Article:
Freethought of the Day

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There are 1 entries for this date: John Galsworthy
John Galsworthy

John Galsworthy

On this date in 1867, John Galsworthy was born into an upper-class family in Surrey, England. Escaping the legal profession by travel, Galsworthy as a young man encountered Joseph Conrad on a trip to the South Seas. Conrad encouraged him to write and Galsworthy in turn later provided financial help for Conrad.

After self-publishing his first four books, Galsworthy wrote The Man of Property (1906), which established his reputation. It was the first of what would become "The Forsyte Saga," made up of six novels plus a collection of stories written through 1931.

The candid and empathetically handled theme of marital rape, shocking to many would-be church censors, was reportedly inspired by the experiences of his wife, Ada Person Cooper, in her previous marriage. Galsworthy, always socially conscious, wrote 20 novels, 27 plays, poetry, more than 150 short stories and several books of essays.

He refused knighthood on grounds of principle in 1917, gave away half of his fortune and won the Nobel Prize for Literature in 1932 “for his distinguished art of narration which takes its highest form in The Forsyte Saga."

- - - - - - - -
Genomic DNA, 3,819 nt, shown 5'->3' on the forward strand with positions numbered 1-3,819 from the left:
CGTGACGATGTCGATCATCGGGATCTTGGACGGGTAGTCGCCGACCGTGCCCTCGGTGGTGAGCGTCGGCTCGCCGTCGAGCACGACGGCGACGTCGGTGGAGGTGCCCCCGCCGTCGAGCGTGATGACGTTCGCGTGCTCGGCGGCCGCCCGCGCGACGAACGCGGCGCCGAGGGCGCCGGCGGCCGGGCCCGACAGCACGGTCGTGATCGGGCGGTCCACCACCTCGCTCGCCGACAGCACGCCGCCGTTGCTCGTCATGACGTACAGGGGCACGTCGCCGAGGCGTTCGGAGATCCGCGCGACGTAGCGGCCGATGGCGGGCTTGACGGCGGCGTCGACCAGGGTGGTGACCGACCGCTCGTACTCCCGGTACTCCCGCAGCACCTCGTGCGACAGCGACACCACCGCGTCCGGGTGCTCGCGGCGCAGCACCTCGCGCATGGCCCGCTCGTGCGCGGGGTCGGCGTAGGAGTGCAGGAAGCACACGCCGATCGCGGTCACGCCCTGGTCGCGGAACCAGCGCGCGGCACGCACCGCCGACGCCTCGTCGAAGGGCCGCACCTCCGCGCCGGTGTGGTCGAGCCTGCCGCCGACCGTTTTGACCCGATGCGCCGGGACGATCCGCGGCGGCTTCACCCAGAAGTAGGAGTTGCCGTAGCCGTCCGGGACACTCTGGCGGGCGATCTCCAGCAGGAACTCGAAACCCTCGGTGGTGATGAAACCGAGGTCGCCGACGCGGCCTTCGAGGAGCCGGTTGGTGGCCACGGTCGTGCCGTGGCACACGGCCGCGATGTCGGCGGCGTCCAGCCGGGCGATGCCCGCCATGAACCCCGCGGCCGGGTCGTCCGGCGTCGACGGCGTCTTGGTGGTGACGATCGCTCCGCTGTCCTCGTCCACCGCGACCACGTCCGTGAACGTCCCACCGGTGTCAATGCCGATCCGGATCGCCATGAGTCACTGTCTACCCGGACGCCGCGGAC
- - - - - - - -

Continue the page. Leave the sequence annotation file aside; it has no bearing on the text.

His plays in particular dealt with social issues such as economic inequities, prison reform, anti-Semitism and mining strikes. Escape, his 1926 drama, was made into a 1948 movie by 20th Century Fox starring Rex Harrison. He died of a brain tumor at age 65 in 1933.

"Humanism is the creed of those who believe that, in the circle of enwrapping mystery, men's fates are in their own hands — a faith that for modern man is becoming the only possible faith."

—Galsworthy, quoted in "Humanism as a Philosophy" by Corliss Lamont (1997)

Compiled by Annie Laurie Gaylor

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